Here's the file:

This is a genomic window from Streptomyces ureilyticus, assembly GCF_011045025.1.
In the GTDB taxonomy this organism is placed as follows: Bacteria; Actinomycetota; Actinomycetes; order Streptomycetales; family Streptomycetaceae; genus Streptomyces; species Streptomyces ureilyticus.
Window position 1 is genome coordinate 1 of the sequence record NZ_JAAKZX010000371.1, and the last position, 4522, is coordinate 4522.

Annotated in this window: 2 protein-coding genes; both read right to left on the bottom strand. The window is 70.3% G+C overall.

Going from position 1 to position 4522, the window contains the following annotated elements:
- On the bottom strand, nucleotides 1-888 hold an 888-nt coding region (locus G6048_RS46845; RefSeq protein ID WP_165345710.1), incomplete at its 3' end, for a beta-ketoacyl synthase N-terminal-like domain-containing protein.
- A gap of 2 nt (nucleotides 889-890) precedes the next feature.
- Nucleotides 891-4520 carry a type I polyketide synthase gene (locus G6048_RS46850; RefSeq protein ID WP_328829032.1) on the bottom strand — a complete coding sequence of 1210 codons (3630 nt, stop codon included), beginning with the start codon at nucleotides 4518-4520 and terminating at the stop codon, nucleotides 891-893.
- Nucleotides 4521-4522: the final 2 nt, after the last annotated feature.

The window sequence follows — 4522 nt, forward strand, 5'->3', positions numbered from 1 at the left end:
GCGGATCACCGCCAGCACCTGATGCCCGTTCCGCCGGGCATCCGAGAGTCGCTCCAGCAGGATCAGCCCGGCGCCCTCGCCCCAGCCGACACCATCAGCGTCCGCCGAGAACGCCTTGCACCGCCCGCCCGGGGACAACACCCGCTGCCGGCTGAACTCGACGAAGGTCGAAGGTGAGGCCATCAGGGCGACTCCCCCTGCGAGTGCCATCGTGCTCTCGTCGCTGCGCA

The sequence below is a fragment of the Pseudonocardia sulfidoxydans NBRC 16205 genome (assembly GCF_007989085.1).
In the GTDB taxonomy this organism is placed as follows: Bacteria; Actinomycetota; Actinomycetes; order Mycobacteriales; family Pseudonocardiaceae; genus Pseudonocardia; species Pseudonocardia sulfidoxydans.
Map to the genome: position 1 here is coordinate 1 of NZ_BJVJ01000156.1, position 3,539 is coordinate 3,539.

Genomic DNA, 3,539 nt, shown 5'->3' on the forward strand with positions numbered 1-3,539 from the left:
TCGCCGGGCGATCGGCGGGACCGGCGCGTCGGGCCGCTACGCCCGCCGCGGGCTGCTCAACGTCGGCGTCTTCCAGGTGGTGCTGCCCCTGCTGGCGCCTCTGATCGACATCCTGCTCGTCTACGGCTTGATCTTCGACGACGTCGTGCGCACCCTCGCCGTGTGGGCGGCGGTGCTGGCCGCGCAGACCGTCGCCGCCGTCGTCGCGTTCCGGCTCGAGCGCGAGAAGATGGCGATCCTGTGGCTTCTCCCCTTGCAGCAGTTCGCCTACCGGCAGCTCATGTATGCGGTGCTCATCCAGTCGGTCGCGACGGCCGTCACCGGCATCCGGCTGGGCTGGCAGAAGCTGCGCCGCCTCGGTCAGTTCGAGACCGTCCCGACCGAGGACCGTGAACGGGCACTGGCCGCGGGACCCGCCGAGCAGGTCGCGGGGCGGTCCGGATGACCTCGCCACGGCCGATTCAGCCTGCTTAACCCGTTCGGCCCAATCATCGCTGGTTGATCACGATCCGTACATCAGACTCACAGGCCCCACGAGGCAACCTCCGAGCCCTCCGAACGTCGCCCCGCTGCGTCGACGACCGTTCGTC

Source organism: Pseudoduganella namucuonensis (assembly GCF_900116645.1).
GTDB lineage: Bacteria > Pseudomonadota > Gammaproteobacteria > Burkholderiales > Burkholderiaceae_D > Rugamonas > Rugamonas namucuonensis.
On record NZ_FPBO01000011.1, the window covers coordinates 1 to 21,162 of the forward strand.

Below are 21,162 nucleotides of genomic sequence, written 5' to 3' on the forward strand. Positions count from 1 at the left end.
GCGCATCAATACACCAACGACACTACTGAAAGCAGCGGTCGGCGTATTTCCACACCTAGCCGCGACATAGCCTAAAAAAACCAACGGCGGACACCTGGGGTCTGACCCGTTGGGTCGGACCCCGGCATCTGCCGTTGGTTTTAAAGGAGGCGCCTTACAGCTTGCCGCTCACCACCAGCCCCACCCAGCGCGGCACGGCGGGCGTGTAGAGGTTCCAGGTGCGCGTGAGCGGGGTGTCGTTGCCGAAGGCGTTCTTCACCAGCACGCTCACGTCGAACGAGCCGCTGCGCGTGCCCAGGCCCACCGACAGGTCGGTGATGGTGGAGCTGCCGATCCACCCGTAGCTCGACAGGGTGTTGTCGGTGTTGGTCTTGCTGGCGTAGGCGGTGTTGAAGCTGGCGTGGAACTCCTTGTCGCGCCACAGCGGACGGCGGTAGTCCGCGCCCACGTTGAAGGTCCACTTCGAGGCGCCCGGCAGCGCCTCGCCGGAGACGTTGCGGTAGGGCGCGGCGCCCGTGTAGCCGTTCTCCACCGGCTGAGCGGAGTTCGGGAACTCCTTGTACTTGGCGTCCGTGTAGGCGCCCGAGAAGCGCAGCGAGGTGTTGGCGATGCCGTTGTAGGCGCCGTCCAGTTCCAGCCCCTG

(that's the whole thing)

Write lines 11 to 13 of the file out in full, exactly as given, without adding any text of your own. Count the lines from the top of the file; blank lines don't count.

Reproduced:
GCGGATCACCGCCAGCACCTGATGCCCGTTCCGCCGGGCATCCGAGAGTCGCTCCAGCAGGATCAGCCCGGCGCCCTCGCCCCAGCCGACACCATCAGCGTCCGCCGAGAACGCCTTGCACCGCCCGCCCGGGGACAACACCCGCTGCCGGCTGAACTCGACGAAGGTCGAAGGTGAGGCCATCAGGGCGACTCCCCCTGCGAGTGCCATCGTGCTCTCGTCGCTGCGCA

The sequence below is a fragment of the Pseudonocardia sulfidoxydans NBRC 16205 genome (assembly GCF_007989085.1).
In the GTDB taxonomy this organism is placed as follows: Bacteria; Actinomycetota; Actinomycetes; order Mycobacteriales; family Pseudonocardiaceae; genus Pseudonocardia; species Pseudonocardia sulfidoxydans.